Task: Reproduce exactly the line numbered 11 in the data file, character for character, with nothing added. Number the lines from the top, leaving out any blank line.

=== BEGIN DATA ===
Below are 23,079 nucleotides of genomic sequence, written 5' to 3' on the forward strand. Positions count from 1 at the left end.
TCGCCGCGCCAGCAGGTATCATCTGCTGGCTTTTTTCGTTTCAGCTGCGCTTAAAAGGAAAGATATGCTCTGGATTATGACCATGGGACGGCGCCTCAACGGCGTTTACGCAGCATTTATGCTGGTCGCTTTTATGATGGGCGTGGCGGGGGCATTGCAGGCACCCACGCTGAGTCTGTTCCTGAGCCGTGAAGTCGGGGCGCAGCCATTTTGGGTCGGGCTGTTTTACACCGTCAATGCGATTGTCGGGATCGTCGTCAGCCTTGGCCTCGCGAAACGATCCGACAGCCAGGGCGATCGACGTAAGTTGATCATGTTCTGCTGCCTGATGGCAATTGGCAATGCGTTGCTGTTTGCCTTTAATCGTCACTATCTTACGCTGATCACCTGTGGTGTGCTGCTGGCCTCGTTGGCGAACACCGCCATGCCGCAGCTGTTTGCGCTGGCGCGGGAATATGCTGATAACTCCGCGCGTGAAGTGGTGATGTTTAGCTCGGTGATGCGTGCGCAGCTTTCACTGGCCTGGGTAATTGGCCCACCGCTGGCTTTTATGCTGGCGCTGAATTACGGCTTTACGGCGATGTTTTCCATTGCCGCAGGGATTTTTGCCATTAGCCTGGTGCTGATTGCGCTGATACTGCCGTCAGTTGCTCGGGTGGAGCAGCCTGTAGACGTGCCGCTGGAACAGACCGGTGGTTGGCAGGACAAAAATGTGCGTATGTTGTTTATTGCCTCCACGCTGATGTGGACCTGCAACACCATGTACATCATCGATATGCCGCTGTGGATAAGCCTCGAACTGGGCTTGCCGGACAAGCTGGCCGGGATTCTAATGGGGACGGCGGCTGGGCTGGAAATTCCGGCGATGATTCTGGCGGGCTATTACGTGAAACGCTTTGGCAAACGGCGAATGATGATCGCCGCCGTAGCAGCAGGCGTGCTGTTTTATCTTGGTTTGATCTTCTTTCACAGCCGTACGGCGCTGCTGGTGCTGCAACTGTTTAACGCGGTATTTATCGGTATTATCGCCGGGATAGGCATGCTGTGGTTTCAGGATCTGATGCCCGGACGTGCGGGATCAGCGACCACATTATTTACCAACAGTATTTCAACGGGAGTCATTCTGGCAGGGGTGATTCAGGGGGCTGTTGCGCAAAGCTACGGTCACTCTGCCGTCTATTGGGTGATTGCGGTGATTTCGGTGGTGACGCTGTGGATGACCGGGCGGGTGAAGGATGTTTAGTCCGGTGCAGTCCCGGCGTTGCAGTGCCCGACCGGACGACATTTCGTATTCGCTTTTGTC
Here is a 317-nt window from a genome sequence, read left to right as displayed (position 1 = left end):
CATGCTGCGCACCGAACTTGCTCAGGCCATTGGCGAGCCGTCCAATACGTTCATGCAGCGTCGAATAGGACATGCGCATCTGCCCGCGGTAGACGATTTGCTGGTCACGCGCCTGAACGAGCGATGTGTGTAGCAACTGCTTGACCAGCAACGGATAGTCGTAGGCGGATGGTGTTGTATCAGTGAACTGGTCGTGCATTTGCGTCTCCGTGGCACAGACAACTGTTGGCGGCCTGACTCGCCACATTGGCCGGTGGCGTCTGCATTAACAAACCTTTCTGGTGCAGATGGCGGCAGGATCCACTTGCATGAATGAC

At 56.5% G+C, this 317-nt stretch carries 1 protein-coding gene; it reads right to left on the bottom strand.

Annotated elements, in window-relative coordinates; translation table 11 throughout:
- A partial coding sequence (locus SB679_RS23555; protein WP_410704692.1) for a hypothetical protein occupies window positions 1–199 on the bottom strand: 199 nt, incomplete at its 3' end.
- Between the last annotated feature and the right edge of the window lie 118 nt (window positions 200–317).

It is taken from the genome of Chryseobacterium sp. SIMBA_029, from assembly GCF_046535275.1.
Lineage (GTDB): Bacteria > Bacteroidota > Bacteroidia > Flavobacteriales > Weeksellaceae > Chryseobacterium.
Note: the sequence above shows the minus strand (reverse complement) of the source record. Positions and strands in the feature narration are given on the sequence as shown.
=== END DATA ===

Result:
Note: the sequence above shows the minus strand (reverse complement) of the source record. Positions and strands in the feature narration are given on the sequence as shown.